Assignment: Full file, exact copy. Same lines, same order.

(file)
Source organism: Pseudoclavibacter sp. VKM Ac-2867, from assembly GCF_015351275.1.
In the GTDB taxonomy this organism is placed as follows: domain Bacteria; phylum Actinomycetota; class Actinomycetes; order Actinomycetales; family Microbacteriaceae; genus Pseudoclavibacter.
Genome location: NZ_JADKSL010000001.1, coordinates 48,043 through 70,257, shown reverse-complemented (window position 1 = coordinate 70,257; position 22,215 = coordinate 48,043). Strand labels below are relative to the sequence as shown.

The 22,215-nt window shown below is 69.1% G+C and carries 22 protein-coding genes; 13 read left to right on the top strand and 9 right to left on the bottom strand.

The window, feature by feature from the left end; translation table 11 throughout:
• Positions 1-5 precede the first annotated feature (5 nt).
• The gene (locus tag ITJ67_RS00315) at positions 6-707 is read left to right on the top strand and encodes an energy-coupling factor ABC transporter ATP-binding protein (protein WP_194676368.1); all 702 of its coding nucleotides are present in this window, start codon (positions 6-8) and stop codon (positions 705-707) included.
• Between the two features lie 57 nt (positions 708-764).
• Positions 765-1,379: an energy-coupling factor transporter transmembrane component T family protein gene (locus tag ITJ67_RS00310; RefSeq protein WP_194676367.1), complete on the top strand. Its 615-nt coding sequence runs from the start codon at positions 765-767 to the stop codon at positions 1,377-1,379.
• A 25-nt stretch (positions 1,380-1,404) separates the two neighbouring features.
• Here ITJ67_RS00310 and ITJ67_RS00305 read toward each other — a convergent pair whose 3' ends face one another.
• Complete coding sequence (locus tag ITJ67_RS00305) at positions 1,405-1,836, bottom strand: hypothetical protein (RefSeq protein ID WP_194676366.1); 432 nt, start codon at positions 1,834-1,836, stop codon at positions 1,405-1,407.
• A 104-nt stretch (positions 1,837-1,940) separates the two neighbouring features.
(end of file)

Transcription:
Source organism: Pseudoclavibacter sp. VKM Ac-2867, from assembly GCF_015351275.1.
In the GTDB taxonomy this organism is placed as follows: domain Bacteria; phylum Actinomycetota; class Actinomycetes; order Actinomycetales; family Microbacteriaceae; genus Pseudoclavibacter.
Genome location: NZ_JADKSL010000001.1, coordinates 48,043 through 70,257, shown reverse-complemented (window position 1 = coordinate 70,257; position 22,215 = coordinate 48,043). Strand labels below are relative to the sequence as shown.

The 22,215-nt window shown below is 69.1% G+C and carries 22 protein-coding genes; 13 read left to right on the top strand and 9 right to left on the bottom strand.

The window, feature by feature from the left end; translation table 11 throughout:
• Positions 1-5 precede the first annotated feature (5 nt).
• The gene (locus tag ITJ67_RS00315) at positions 6-707 is read left to right on the top strand and encodes an energy-coupling factor ABC transporter ATP-binding protein (protein WP_194676368.1); all 702 of its coding nucleotides are present in this window, start codon (positions 6-8) and stop codon (positions 705-707) included.
• Between the two features lie 57 nt (positions 708-764).
• Positions 765-1,379: an energy-coupling factor transporter transmembrane component T family protein gene (locus tag ITJ67_RS00310; RefSeq protein WP_194676367.1), complete on the top strand. Its 615-nt coding sequence runs from the start codon at positions 765-767 to the stop codon at positions 1,377-1,379.
• A 25-nt stretch (positions 1,380-1,404) separates the two neighbouring features.
• Here ITJ67_RS00310 and ITJ67_RS00305 read toward each other — a convergent pair whose 3' ends face one another.
• Complete coding sequence (locus tag ITJ67_RS00305) at positions 1,405-1,836, bottom strand: hypothetical protein (RefSeq protein ID WP_194676366.1); 432 nt, start codon at positions 1,834-1,836, stop codon at positions 1,405-1,407.
• A 104-nt stretch (positions 1,837-1,940) separates the two neighbouring features.